AT&T Government Markets has developed an FTS 2000based interactive voiceresponse system that the USS Nimitz supercarrier used during a recent deployment to help close the information gap between the 6,000 crew members and their families. Capt. Alfred Harms, the Nimitz's commanding officer, said A
AT&T Government Markets has developed an FTS 2000-based interactive voice-response system that the USS Nimitz supercarrier used during a recent deployment to help close the information gap between the 6,000 crew members and their families.
Capt. Alfred Harms, the Nimitz's commanding officer, said AT&T's CARELINE system "has done more for bridging the inevitable gap between a ship and its extended family than anything I've seen in my 10 years of command of a ship or a squadron."
The Nimitz, a nuclear-powered aircraft carrier, returned last month from a six-month Western Pacific deployment. This included a "showing the flag" exercise in the Taiwan Straits earlier this year, when mainland China tested missiles by firing them into impact areas near Taiwan.
The Nimitz CARELINE is based on AT&T's InfoWorx network-based, interactive voice-response system, according to Jim Callaghan, InfoWorx product manager for the AT&T Government Markets. InfoWorx storage and processing nodes reside on the AT&T network in New York, St. Louis and San Francisco.
InfoWorx allowed family members of the Nimitz crew to use a toll-free number that connected them to CARELINE over the FTS 2000 network. Once into the system, families could access up-to-date information about the ship, its deployment schedule and whether it was heading into a dangerous area.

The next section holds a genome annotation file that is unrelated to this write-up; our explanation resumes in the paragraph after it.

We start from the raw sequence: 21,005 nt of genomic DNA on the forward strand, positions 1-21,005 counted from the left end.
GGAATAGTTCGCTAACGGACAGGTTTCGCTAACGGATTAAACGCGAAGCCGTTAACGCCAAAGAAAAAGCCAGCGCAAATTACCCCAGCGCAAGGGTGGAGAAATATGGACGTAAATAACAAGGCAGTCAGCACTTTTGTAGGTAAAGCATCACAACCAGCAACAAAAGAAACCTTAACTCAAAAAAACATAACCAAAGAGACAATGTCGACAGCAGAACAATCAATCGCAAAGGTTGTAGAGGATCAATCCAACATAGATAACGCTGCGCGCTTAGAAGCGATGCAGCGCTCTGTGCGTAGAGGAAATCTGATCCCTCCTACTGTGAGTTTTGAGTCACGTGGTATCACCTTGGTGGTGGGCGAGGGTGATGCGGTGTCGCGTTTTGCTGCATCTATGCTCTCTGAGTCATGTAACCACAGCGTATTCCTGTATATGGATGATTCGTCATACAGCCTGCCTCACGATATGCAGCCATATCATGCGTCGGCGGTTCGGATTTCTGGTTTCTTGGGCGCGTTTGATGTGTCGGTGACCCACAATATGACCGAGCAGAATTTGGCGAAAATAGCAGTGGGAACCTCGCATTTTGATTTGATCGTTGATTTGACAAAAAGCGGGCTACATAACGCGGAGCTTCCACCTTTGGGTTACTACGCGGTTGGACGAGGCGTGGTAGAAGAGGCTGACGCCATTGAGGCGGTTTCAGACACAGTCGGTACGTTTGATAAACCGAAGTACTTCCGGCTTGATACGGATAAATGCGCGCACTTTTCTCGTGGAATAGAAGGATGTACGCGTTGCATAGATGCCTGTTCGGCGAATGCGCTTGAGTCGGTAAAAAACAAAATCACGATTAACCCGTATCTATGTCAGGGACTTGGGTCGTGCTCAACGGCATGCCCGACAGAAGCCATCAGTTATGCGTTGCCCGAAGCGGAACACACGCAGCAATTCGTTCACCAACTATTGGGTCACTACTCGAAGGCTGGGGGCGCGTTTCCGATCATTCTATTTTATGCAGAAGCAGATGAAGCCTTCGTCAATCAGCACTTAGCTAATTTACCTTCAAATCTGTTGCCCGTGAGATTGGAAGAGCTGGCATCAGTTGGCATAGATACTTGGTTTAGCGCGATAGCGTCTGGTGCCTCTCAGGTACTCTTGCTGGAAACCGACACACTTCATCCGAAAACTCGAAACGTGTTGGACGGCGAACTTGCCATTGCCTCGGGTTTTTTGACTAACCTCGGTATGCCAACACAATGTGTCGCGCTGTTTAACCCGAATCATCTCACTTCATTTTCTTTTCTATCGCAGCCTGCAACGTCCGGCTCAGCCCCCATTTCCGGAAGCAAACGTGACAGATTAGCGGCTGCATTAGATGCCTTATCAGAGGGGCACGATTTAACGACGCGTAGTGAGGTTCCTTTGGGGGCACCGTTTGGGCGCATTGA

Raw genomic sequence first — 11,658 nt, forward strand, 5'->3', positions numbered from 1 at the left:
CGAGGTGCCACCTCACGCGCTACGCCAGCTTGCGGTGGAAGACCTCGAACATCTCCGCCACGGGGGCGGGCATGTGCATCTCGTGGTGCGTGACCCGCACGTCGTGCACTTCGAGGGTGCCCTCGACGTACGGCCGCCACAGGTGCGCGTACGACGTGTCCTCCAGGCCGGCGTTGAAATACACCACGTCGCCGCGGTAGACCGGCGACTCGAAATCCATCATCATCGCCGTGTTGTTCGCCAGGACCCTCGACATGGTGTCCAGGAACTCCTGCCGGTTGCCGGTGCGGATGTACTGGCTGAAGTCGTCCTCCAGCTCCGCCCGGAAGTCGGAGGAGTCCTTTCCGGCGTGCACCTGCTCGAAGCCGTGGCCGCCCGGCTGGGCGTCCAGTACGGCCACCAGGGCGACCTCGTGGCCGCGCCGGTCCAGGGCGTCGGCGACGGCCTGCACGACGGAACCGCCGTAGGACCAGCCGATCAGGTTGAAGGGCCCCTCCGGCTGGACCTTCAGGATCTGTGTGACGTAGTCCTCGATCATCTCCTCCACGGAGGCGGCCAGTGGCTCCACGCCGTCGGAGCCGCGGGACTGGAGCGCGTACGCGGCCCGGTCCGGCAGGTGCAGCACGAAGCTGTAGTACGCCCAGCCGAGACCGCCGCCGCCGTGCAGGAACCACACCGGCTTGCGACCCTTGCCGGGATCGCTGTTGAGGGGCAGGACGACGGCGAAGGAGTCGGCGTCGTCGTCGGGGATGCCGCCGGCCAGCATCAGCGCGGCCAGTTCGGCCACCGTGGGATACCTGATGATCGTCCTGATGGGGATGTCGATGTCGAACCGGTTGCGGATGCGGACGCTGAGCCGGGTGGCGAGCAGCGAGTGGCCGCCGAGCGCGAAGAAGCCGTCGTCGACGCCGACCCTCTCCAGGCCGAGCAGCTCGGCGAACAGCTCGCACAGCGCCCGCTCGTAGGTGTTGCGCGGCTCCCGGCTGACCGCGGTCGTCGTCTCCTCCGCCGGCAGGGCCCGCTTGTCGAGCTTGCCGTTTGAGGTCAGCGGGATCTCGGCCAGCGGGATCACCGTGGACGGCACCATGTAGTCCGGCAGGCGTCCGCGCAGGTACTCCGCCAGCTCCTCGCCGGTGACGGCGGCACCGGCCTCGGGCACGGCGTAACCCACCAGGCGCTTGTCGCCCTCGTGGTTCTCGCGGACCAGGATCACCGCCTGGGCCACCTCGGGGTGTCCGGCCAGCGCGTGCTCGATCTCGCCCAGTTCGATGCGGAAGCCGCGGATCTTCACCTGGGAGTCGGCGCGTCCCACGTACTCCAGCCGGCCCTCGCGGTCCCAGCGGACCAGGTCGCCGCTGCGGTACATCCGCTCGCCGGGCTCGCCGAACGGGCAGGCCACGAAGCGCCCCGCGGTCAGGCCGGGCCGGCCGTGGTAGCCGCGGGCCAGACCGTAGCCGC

Before setting up the InfoWorx system, the Nimitz used one telephone answering machine that could only handle one incoming call at a time.
"This was a terribly inefficient means of getting important messages to a group of people conservatively estimated as high as several thousand, perhaps as high as 5,000 to 10,000, when you consider all the extended families and friends," Harms said.
CARELINE, by comparison, can handle up to 300 inbound calls simultaneously, Callaghan explained, and can also route calls for help to a command ombudsman in real time. Harms said timely information is "one of the most important factors in easing the anxieties and frustrations of military service.... [CARELINE] is the first system that gives families and extended families real-time access to true, accurate information concerning the ship, their sailor or Marine."
Callaghan explained that Harms and his wife Gina made CARELINE a family project, with the CO phoning in updated information to his wife, who then updated the information available to the crew, adding yet another personal touch to the system.
"The captain would call or fax his wife with new information. We provided her with an '800' number and a password, and that allowed her to access the system and do the update," Callaghan said.
A number of federal agencies, including the Social Security Administration, the Education Department and the U.S. Postal Service, use InfoWorx on FTS 2000 for Service to the Citizen programs. The Nimitz, he added, is the first Navy ship to use InfoWorx.
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